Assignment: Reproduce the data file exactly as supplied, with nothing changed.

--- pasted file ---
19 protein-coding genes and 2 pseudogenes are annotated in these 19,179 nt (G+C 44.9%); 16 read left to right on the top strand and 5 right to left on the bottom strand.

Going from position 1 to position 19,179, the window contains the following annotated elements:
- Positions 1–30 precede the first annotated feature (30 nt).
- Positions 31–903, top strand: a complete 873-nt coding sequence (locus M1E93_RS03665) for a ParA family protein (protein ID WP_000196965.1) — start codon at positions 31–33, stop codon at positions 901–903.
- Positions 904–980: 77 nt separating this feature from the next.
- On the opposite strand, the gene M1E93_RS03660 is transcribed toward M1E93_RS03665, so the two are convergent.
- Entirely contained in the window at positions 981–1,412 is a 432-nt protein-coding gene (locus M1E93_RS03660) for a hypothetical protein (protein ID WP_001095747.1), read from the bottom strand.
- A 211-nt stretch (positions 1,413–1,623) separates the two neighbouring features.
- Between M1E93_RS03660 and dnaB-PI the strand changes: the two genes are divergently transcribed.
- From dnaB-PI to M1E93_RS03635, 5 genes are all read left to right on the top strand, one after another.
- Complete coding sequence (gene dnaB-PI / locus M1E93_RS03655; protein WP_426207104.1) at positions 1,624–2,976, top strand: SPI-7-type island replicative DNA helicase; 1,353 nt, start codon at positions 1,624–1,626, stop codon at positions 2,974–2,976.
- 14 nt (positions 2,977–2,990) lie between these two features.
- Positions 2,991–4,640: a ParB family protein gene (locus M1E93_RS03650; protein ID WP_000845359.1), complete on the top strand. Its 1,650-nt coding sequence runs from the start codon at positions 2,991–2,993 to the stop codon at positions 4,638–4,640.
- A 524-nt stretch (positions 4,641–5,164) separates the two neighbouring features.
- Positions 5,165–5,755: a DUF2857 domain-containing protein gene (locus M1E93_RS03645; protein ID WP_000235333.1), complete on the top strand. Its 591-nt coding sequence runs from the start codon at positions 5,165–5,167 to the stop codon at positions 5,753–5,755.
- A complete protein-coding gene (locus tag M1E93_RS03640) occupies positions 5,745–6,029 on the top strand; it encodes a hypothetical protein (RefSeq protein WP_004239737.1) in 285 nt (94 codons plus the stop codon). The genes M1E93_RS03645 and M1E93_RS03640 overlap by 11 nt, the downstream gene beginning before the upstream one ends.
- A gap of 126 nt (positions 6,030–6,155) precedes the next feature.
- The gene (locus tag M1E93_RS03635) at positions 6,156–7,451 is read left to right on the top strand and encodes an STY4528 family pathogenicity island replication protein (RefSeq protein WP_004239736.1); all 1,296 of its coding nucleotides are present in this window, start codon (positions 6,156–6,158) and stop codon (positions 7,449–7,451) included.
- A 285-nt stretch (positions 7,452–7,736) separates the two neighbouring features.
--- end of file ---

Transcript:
19 protein-coding genes and 2 pseudogenes are annotated in these 19,179 nt (G+C 44.9%); 16 read left to right on the top strand and 5 right to left on the bottom strand.

Going from position 1 to position 19,179, the window contains the following annotated elements:
- Positions 1–30 precede the first annotated feature (30 nt).
- Positions 31–903, top strand: a complete 873-nt coding sequence (locus M1E93_RS03665) for a ParA family protein (protein ID WP_000196965.1) — start codon at positions 31–33, stop codon at positions 901–903.
- Positions 904–980: 77 nt separating this feature from the next.
- On the opposite strand, the gene M1E93_RS03660 is transcribed toward M1E93_RS03665, so the two are convergent.
- Entirely contained in the window at positions 981–1,412 is a 432-nt protein-coding gene (locus M1E93_RS03660) for a hypothetical protein (protein ID WP_001095747.1), read from the bottom strand.
- A 211-nt stretch (positions 1,413–1,623) separates the two neighbouring features.
- Between M1E93_RS03660 and dnaB-PI the strand changes: the two genes are divergently transcribed.
- From dnaB-PI to M1E93_RS03635, 5 genes are all read left to right on the top strand, one after another.
- Complete coding sequence (gene dnaB-PI / locus M1E93_RS03655; protein WP_426207104.1) at positions 1,624–2,976, top strand: SPI-7-type island replicative DNA helicase; 1,353 nt, start codon at positions 1,624–1,626, stop codon at positions 2,974–2,976.
- 14 nt (positions 2,977–2,990) lie between these two features.
- Positions 2,991–4,640: a ParB family protein gene (locus M1E93_RS03650; protein ID WP_000845359.1), complete on the top strand. Its 1,650-nt coding sequence runs from the start codon at positions 2,991–2,993 to the stop codon at positions 4,638–4,640.
- A 524-nt stretch (positions 4,641–5,164) separates the two neighbouring features.
- Positions 5,165–5,755: a DUF2857 domain-containing protein gene (locus M1E93_RS03645; protein ID WP_000235333.1), complete on the top strand. Its 591-nt coding sequence runs from the start codon at positions 5,165–5,167 to the stop codon at positions 5,753–5,755.
- A complete protein-coding gene (locus tag M1E93_RS03640) occupies positions 5,745–6,029 on the top strand; it encodes a hypothetical protein (RefSeq protein WP_004239737.1) in 285 nt (94 codons plus the stop codon). The genes M1E93_RS03645 and M1E93_RS03640 overlap by 11 nt, the downstream gene beginning before the upstream one ends.
- A gap of 126 nt (positions 6,030–6,155) precedes the next feature.
- The gene (locus tag M1E93_RS03635) at positions 6,156–7,451 is read left to right on the top strand and encodes an STY4528 family pathogenicity island replication protein (RefSeq protein WP_004239736.1); all 1,296 of its coding nucleotides are present in this window, start codon (positions 6,156–6,158) and stop codon (positions 7,449–7,451) included.
- A 285-nt stretch (positions 7,452–7,736) separates the two neighbouring features.